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Table 1.  Baseline Characteristics of Users by Overactive Bladder-Treatment Group
Baseline Characteristics of Users by Overactive Bladder-Treatment Group
Table 2.  Results of Primary and Secondary Outcomes
Results of Primary and Secondary Outcomes
1.
Tadrous  M, Elterman  D, Khuu  W, Mamdani  MM, Juurlink  DN, Gomes  T.  Publicly funded overactive bladder drug treatment patterns in Ontario over 15 years: an ecological study.  Can Urol Assoc J. 2018;12(3):E142-E145. doi:10.5489/cuaj.4541PubMedGoogle ScholarCrossref
2.
Kelleher  C, Hakimi  Z, Zur  R,  et al.  Efficacy and tolerability of mirabegron compared with antimuscarinic monotherapy or combination therapies for overactive bladder: a systematic review and network meta-analysis.  Eur Urol. 2018;74(3):324-333. doi:10.1016/j.eururo.2018.03.020PubMedGoogle ScholarCrossref
3.
Maman  K, Aballea  S, Nazir  J,  et al.  Comparative efficacy and safety of medical treatments for the management of overactive bladder: a systematic literature review and mixed treatment comparison.  Eur Urol. 2014;65(4):755-765. doi:10.1016/j.eururo.2013.11.010PubMedGoogle ScholarCrossref
4.
Gauthier  C, Leblais  V, Kobzik  L,  et al.  The negative inotropic effect of beta3-adrenoceptor stimulation is mediated by activation of a nitric oxide synthase pathway in human ventricle.  J Clin Invest. 1998;102(7):1377-1384. doi:10.1172/JCI2191PubMedGoogle ScholarCrossref
5.
Rosa  GM, Ferrero  S, Nitti  VW, Wagg  A, Saleem  T, Chapple  CR.  Cardiovascular safety of β3-adrenoceptor agonists for the treatment of patients with overactive bladder syndrome.  Eur Urol. 2016;69(2):311-323. doi:10.1016/j.eururo.2015.09.007PubMedGoogle ScholarCrossref
6.
Data & Analytic Services. ICES web site. https://www.ices.on.ca/. Accessed July 9, 2018.
Research Letter
July 15, 2019

Association of Mirabegron With the Risk of Arrhythmia in Adult Patients 66 Years or Older—A Population-Based Cohort Study

Author Affiliations
  • 1Women's College Research Institute, Women's College Hospital, Toronto, Ontario, Canada
  • 2Institute for Clinical Evaluative Sciences (ICES), Toronto, Ontario, Canada
  • 3Leslie Dan Faculty of Pharmacy, University of Toronto, Toronto, Ontario, Canada
  • 4Li Ka Shing Knowledge Institute, St. Michael’s Hospital, Toronto, Ontario, Canada
  • 5Division of Urology, University of Toronto, Toronto, Ontario, Canada
  • 6Institute of Health Policy, Management and Evaluation, University of Toronto, Toronto, Ontario, Canada
  • 7Sunnybrook Research Institute, Toronto, Ontario, Canada
  • 8Li Ka Shing Centre for Healthcare Analytics Research and Training, St Michael’s Hospital, Toronto, Ontario, Canada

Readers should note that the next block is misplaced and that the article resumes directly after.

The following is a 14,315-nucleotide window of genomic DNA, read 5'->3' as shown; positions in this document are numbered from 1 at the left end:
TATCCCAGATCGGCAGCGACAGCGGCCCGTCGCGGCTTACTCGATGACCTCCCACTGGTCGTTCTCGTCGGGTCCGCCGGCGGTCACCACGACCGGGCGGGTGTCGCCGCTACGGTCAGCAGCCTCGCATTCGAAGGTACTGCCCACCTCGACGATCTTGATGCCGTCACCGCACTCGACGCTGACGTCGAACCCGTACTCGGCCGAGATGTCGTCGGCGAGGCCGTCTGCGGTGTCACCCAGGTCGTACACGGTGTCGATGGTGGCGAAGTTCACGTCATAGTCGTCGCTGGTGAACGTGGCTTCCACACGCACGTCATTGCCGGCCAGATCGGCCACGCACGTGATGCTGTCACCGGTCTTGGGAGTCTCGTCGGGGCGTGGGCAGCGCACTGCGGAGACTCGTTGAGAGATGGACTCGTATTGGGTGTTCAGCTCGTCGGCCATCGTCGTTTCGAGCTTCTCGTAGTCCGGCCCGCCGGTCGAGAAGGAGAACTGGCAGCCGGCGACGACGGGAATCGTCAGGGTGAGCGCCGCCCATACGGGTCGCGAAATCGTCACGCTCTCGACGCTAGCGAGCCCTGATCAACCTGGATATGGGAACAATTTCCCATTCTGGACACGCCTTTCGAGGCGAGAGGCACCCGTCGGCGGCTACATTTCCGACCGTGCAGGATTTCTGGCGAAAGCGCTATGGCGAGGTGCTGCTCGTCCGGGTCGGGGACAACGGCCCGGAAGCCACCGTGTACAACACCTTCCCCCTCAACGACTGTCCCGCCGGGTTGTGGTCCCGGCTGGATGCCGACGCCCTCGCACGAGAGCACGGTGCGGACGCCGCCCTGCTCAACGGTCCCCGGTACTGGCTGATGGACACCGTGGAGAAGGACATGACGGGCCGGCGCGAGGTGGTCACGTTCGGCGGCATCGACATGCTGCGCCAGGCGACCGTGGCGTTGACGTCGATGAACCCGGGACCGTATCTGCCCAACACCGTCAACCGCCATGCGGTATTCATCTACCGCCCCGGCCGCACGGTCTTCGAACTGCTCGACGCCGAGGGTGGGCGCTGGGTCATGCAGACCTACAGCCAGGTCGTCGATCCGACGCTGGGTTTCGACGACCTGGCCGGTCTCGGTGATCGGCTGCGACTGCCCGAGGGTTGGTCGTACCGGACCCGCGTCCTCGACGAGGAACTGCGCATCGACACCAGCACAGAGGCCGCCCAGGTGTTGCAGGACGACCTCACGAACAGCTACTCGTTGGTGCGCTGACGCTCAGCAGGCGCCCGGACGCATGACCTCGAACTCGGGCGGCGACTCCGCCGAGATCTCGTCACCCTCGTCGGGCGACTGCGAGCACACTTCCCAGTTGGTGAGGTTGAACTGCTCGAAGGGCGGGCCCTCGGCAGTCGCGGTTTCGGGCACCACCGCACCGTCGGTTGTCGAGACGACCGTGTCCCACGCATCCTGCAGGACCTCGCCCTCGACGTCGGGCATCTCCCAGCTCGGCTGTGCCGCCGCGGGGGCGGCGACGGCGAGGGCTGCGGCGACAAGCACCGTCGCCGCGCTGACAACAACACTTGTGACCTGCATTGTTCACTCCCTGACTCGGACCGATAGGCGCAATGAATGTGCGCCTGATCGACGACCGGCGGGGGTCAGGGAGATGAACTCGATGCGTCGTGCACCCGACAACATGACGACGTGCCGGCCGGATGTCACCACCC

JAMA Intern Med. 2019;179(10):1436-1439. doi:10.1001/jamainternmed.2019.2011

Recently, mirabegron, the first β3-adrenoceptor agonist, has been prescribed to treat overactive bladder (OAB) more frequently than antimuscarinic agents.1 The β-3 agonist medications have limited adverse effects compared with antimuscarinic agents.2,3 However, β3-adrenoreceptors are associated with increases in contractile force and reductions in inotropic effects,4 actions which raise concerns of cardiovascular (CV) adverse effects. These adverse effects have been reinforced by trials, finding a small increase in heart rate, blood pressure, and QTc intervals.2-4 Real-world data among older patients with CV comorbidities are lacking.5 We conducted a population-based cohort study to evaluate the risk of cardiac arrhythmias and other CV events in a population of patients 66 years and older receiving mirabegron.

Methods

We used health care administrative data from 38 818 patients 66 years or older who initiated treatment between June 1, 2015, and March 31, 2017 (eTable 1 in the Supplement). Data were analyzed from June 1, 2015, to March 31, 2017. In Ontario, all health care services and medications are publicly funded for individuals 65 years and older. Information is recorded by the Ministry of Health and Long-term Care and data are securely held in databases at ICES6 and are linked using unique identifiers (eAppendix in the Supplement). Use of these data was authorized under section 45 of the Ontario Personal Health Information Protection Act, which does not require review by a research ethics board.

We identified new users of OAB treatments and followed up for 1 year or until they discontinued or switched therapy (eAppendix in the Supplement). New users were defined as having no OAB treatment in the previous year. The primary outcome was any hospitalization or emergency department visit for arrhythmia or tachycardia (eTable 2 in the Supplement). The secondary outcome was any hospitalization or visit for myocardial infarction (MI) or stroke. Patients receiving mirabegron were matched with up to 4 patients receiving other OAB agents (anticholinergic agents) on age (±3 y), sex, index date (±3 mo), and high-dimensional propensity score (HDPS; within 0.2 SD). We compared characteristics between groups using standardized differences and used Cox proportional hazards regression models accounting for the matched nature of the data to compare mirabegron with other agents. We conducted 2 subgroup analyses limited to (1) those with no previous atrial fibrillation or ventricular arrhythmias at baseline, and (2) those older than 75 years. Analyses were conducted using SAS, version 9.2 (SAS Institute Inc). All outcomes are based on 95% CIs from Cox proportional hazards regression model hazard ratios (HRs).

Results

We matched 16 948 patients who received mirabegron to 21 870 patients who received of other OAB drugs (Table 1). The median age was 76 (interquartile range, 71-83), and 64.9% were female (25 189). Hypertension (30 393 [78.3%]) and diabetes (13 757 [35.4%]) were highly prevalent in the cohort. The 1-year cumulative incidence (adjusted for person-years) of arrhythmia or tachycardia events was similar between exposure groups (3.6% for mirabegron vs 3.8% for other OAB drugs; HR, 0.93; 95% CI, 0.80-1.09; Table 2). Mirabegron was not associated with an increased risk of MI or stroke compared with other OAB drugs (HR 1.06; 95% CI, 0.89-1.27). Results were consistent in subgroup analysis (2.4% for mirabegron vs 2.3% for other OAB drugs; HR, 0.95; 95% CI, 0.75-1.20).